Australian batsman Usman Khawaja says he will not wear his shoes bearing the words “all lives are equal” during the first Test against Pakistan in Perth, but he will fight the ICC’s ruling the message is a political statement.

In a video posted to X, formerly known as Twitter, on Wednesday evening, Khawaja confirmed the ICC had ruled the messages broke rules. 

“The ICC have told me that I can’t wear my shoes on-field because they believe it’s a political statement under their guidelines,” an emotional Khawaja said.

Perth test Usman Khawaja

Khawaja’s shoes say ‘all lives are equal’.(Getty Images: Paul Kane)

“I don’t believe this so. It’s a humanitarian appeal.

“I will respect their view and decision, but I will fight it and seek to gain approval.

“Freedom is a human right.”

Cricket Australia also quashed the message Khawaja intended to make about the Israel-Gaza war, saying it expects players to follow the rules about “personal opinions”.

Khawaja was filmed training in Perth earlier this week wearing shoes with hand-written messages saying “freedom is a human right” and “all lives are equal”.

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He had told reporters he planned to wear them during day one of the Perth Test on Thursday.

In a statement released to journalists on Wednesday, Cricket Australia poured cold water on the idea.

“We support the right of our players to express personal opinions,” it read.

“But the ICC has rules in place which prohibit the display of personal messages which we expect the players to uphold.”

The 35-year-old has recently spoken out about the Israel-Gaza war, and has reposted pro-Palestinian messages on his social media account.

‘My heart can’t take it’

In his video statement, Khawaja denied his message was political.

“I’m not taking sides,” he said. “Human life to me is equal.

“One Jewish life is equal to one Muslim life is equal to one Hindu life and so on.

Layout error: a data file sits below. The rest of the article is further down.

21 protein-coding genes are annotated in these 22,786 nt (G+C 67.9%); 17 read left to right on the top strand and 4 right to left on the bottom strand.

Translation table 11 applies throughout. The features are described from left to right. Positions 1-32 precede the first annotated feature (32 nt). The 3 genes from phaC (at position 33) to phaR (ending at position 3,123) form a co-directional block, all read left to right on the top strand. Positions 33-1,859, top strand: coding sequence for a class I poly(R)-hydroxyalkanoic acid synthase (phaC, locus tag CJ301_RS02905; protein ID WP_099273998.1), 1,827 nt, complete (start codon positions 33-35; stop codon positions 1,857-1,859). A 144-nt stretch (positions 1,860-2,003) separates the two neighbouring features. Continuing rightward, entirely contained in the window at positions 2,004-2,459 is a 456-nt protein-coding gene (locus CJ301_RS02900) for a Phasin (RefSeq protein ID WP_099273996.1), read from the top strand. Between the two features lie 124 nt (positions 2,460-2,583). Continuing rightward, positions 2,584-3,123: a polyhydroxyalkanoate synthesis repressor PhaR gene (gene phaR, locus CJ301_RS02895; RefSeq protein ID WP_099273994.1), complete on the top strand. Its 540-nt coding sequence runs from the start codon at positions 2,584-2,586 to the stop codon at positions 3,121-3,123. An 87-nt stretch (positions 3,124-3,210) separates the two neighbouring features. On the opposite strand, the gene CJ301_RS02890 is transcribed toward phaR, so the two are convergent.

A man sitting in a hotel room wearing an off-white hoodie

Usman Khawaja published a statement on his X (formerly Twitter) page on Wednesday afternoon.(Twitter: @Uz_Khawaja)

“I’m just speaking up for those who don’t have a voice.

“When I see thousands of innocent children dying without any repercussions or remorse, I imagine my two girls.

“What if this was them? No one chooses where they’re born.

“And then I see the world turn their backs on them. My heart can’t take it.”

Khawaja won’t wear shoes: Cummins

Australia captain Pat Cummins said he spoke with Khawaja, who said he wouldn’t wear the shoes on the field.

A close up shot of a man pursing his lips

Pat Cummins spoke to reporters in Perth on Wednesday.(AAP: Bianca Di Marchi)

“He had some words on his shoes. I think it’s one of our strongest points of our team that everyone has his own personal views and thoughts,” he said.

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“I chatted to Ussie about it briefly today. I don’t think his intention was to make too big of a fuss, but we support him.

“He said he won’t be [wearing them].

“I think it drew the attention to the ICC rules … which I don’t know if he was across them beforehand.

“I think he had ‘All lives are equal’. I don’t think that’s very divisive. I don’t think anyone can have too many complaints about that.”

“All lives are equal. I support that.”

But federal Minister for Sport Anika Wells said she didn’t think Khawaja’s decision to display the messages on his shoes would contravene ICC rules.

Anika Wells wearing a pink top and looking at a journalist out of frame.

Federal sports minister Anika Wells spoke about the issue in Perth on Wednesday morning.(ABC News: Lucas Hill)

“Usman Khawaja is a great Australian and he has every right to speak up on matters that are critical to him,” she told reporters on Wednesday morning.

“I think he has done it in a peaceful and respectful way … and as a way that he as an individual can express an individual opinion in a way that doesn’t compromise the Australian cricket team’s obligations to the ICC.”

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